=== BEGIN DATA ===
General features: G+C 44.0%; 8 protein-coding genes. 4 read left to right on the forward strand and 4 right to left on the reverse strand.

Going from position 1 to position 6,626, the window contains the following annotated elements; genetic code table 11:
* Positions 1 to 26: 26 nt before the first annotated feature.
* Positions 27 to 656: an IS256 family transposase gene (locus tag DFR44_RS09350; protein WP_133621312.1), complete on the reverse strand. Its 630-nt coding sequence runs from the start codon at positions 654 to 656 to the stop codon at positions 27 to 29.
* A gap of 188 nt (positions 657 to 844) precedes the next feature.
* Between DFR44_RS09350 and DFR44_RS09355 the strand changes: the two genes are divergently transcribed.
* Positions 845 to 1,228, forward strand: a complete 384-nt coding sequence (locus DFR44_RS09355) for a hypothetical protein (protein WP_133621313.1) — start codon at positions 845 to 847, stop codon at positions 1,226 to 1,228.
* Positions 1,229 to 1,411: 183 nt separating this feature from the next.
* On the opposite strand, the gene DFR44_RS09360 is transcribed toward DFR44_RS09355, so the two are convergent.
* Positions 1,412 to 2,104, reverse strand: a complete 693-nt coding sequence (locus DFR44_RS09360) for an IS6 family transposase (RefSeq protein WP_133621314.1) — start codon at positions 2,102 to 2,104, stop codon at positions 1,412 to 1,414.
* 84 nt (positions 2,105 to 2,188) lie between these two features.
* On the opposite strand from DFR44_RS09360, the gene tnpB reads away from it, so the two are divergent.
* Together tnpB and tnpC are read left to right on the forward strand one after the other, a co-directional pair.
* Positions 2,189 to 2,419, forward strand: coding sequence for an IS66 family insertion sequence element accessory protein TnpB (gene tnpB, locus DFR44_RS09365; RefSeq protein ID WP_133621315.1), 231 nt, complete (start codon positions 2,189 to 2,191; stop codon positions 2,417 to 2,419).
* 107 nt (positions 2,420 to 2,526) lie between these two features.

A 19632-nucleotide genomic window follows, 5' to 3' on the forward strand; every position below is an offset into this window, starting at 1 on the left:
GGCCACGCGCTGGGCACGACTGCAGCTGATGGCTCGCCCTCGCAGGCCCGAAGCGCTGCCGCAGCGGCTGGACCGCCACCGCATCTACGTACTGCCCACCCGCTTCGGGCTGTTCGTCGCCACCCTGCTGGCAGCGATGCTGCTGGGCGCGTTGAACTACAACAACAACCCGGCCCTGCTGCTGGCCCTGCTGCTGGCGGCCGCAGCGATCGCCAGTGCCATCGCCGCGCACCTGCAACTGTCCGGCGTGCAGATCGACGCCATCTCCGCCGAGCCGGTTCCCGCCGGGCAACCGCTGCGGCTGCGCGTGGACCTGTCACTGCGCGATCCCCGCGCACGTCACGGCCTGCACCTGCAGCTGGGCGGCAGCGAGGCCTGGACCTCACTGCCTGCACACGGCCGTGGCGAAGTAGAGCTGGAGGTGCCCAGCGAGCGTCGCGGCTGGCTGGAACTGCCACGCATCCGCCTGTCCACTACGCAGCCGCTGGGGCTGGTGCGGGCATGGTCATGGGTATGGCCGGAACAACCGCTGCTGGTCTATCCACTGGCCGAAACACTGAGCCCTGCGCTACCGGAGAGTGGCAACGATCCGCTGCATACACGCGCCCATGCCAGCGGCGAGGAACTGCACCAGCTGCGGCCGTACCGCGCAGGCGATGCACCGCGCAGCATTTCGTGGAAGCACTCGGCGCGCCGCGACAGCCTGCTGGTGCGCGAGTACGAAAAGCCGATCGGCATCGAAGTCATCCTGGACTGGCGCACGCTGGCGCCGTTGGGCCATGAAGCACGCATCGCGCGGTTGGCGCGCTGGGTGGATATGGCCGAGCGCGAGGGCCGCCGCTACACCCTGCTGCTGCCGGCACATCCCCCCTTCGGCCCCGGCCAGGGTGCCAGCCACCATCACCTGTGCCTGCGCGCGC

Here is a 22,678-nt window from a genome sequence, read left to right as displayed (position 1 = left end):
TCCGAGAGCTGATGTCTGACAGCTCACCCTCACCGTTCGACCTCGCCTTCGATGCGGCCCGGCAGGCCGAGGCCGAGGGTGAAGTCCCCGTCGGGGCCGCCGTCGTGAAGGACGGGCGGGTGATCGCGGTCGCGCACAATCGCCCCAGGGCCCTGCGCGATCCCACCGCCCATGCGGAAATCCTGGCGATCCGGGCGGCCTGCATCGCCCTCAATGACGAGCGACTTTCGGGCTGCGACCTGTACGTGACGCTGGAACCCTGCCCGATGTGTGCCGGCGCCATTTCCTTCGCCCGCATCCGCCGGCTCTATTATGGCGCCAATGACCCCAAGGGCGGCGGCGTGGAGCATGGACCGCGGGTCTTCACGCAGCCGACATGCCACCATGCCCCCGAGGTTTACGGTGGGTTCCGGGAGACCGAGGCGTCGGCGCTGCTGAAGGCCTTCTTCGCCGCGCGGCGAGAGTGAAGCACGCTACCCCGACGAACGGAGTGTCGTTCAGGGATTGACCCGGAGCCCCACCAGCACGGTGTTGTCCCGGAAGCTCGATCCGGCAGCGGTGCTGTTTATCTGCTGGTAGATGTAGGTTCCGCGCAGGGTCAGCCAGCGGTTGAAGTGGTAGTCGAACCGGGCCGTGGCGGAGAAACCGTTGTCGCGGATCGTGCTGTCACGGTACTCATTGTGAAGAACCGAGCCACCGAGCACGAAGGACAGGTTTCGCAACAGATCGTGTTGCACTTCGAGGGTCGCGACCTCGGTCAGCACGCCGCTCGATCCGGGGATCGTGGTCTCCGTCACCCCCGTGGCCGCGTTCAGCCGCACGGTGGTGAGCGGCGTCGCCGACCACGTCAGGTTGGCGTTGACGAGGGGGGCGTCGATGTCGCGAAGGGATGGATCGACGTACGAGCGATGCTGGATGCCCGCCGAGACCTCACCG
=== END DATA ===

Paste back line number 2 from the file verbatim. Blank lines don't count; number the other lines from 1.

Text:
Going from position 1 to position 6,626, the window contains the following annotated elements; genetic code table 11: